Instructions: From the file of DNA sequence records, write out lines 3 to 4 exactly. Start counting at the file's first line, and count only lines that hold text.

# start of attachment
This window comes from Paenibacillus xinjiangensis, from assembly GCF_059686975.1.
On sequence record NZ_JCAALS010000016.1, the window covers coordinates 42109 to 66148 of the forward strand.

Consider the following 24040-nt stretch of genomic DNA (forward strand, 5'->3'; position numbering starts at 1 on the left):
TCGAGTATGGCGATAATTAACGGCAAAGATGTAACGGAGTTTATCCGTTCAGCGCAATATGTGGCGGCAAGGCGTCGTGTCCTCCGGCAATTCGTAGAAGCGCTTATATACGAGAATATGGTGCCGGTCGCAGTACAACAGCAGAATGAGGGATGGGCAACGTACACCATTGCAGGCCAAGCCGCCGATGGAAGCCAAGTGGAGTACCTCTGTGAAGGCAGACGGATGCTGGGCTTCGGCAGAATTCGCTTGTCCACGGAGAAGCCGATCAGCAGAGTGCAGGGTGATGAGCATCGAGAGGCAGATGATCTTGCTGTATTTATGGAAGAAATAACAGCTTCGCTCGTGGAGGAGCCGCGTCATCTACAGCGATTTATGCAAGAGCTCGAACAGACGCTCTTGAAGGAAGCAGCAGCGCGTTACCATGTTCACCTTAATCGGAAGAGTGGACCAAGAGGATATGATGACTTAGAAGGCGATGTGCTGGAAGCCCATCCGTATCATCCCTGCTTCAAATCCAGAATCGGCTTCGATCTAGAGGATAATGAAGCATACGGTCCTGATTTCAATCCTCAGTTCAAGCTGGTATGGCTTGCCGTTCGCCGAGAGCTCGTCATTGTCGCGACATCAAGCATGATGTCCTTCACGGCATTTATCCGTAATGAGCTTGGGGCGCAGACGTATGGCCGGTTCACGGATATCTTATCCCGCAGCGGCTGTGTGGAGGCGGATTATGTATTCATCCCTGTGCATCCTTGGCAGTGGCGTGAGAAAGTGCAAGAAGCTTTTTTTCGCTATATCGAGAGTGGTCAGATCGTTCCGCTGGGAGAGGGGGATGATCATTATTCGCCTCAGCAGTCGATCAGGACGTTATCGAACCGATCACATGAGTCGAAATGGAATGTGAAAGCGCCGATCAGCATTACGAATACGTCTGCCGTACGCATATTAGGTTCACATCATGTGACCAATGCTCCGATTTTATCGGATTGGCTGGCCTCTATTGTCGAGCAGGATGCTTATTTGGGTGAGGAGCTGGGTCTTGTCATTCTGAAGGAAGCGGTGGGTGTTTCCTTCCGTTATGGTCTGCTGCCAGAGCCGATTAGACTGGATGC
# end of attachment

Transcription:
Consider the following 24040-nt stretch of genomic DNA (forward strand, 5'->3'; position numbering starts at 1 on the left):
TCGAGTATGGCGATAATTAACGGCAAAGATGTAACGGAGTTTATCCGTTCAGCGCAATATGTGGCGGCAAGGCGTCGTGTCCTCCGGCAATTCGTAGAAGCGCTTATATACGAGAATATGGTGCCGGTCGCAGTACAACAGCAGAATGAGGGATGGGCAACGTACACCATTGCAGGCCAAGCCGCCGATGGAAGCCAAGTGGAGTACCTCTGTGAAGGCAGACGGATGCTGGGCTTCGGCAGAATTCGCTTGTCCACGGAGAAGCCGATCAGCAGAGTGCAGGGTGATGAGCATCGAGAGGCAGATGATCTTGCTGTATTTATGGAAGAAATAACAGCTTCGCTCGTGGAGGAGCCGCGTCATCTACAGCGATTTATGCAAGAGCTCGAACAGACGCTCTTGAAGGAAGCAGCAGCGCGTTACCATGTTCACCTTAATCGGAAGAGTGGACCAAGAGGATATGATGACTTAGAAGGCGATGTGCTGGAAGCCCATCCGTATCATCCCTGCTTCAAATCCAGAATCGGCTTCGATCTAGAGGATAATGAAGCATACGGTCCTGATTTCAATCCTCAGTTCAAGCTGGTATGGCTTGCCGTTCGCCGAGAGCTCGTCATTGTCGCGACATCAAGCATGATGTCCTTCACGGCATTTATCCGTAATGAGCTTGGGGCGCAGACGTATGGCCGGTTCACGGATATCTTATCCCGCAGCGGCTGTGTGGAGGCGGATTATGTATTCATCCCTGTGCATCCTTGGCAGTGGCGTGAGAAAGTGCAAGAAGCTTTTTTTCGCTATATCGAGAGTGGTCAGATCGTTCCGCTGGGAGAGGGGGATGATCATTATTCGCCTCAGCAGTCGATCAGGACGTTATCGAACCGATCACATGAGTCGAAATGGAATGTGAAAGCGCCGATCAGCATTACGAATACGTCTGCCGTACGCATATTAGGTTCACATCATGTGACCAATGCTCCGATTTTATCGGATTGGCTGGCCTCTATTGTCGAGCAGGATGCTTATTTGGGTGAGGAGCTGGGTCTTGTCATTCTGAAGGAAGCGGTGGGTGTTTCCTTCCGTTATGGTCTGCTGCCAGAGCCGATTAGACTGGATGC